That said, we need to remember that there’s more to peace than just being restored to God’s fellowship. Remember that part of the story is that in setting his Creation to rights, God has to deal with ungodliness and the ungodly. There will be no place for it or for them in his new creation. Sinners can either align themselves in faith with Jesus and with his kingdom as it breaks into the world or they can be swept away when he returns on that final day to consummate his kingdom. Either way, through salvation or through wrath, God’s faithfulness to his promise is revealed. Either way, God’s goodness is revealed as he sets his Creation to rights. In Chapter 2, Paul wrote about the destruction that will come on those who do evil. In Chapter 3 he wrote about the way in which Israel had turned her back on God, choosing to walk the path of injustice, anger, and violence and that she had not known “the way of peace”. Throughout the Old Testament we see that peace goes hand-in-hand with righteousness. God forgives the sins of his people, he withdraws his wrath, he restores his people to a position of favour, and as Psalm 85:10 says, “righteousness and peace kiss each other”. Isaiah had written that if Israel had paid attention to God’s commandments, “your peace would have been like a river, and your righteousness like the waves of the sea; your offspring would have been like the sand, and your descendants like its grains, their name would never be cut off or destroyed from before me” (Isaiah 48:18-19).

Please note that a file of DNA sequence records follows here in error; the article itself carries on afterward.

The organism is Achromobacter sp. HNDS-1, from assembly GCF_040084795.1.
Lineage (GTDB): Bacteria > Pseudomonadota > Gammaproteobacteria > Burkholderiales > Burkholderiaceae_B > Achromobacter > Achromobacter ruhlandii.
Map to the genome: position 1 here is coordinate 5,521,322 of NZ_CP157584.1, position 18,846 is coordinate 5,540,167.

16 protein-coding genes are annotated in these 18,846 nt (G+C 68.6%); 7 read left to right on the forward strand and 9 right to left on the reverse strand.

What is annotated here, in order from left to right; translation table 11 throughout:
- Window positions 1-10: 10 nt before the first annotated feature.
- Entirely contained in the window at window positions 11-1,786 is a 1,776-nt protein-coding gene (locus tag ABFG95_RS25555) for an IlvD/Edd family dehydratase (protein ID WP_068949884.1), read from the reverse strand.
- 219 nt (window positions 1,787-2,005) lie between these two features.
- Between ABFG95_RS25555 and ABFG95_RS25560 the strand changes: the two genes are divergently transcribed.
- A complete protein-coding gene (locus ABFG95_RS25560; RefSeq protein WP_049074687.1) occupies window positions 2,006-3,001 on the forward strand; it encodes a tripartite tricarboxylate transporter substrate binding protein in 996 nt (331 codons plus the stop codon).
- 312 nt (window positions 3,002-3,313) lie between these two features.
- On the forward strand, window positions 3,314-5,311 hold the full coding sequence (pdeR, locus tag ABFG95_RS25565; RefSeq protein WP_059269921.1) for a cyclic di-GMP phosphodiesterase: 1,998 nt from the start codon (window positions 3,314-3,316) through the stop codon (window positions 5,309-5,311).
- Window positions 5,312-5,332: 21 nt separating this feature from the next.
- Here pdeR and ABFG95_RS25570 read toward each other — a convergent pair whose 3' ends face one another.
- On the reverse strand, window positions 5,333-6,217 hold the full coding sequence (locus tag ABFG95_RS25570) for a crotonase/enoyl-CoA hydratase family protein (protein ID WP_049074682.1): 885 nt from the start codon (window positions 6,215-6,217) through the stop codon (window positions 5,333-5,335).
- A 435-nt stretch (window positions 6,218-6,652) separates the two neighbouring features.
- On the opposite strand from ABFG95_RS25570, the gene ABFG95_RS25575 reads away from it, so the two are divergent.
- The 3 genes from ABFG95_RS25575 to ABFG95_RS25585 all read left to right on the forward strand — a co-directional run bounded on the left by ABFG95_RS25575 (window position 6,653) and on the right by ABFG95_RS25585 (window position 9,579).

But it’s not just Israel that faces God’s judgement. Israel must be held accountable first, but judgement is coming on the nations. For the Roman Christians it would have been hard not to see Paul taking a stab at Caesar and his empire and all his loyal followers. Caesar’s great claim was that he had established peace through justice. Starting with his heir, Augustus, the emperors claimed the titles “Lord” and “Saviour”. They claimed divine status. And the emperors maintained their power through the imperial cult. “Caesar is Lord” was the Roman pledge of allegiance. But Paul knew that Caesar was a cheap imitation of the true Lord and Saviour and that his peace, which came by the sword, was a cheap imitation of the true peace given by Jesus at the cross. Judgement will come, first on Israel, but then on the nations for their refusal to submit to the lordship of Jesus and to his kingdom. For all their talk of peace and justice, they are rivals of the true kingdom.
We can have a false peace with Caesar and the world or we can have real peace with God. We can’t have both. And yet we don’t stand alone as Christians. Again, peace with God means being part of this family, the Church. And the Church stands as a witness to the kingdom of God. The Church stands to bring the world’s attention to the Lord Jesus and to show what real peace and real justice look like.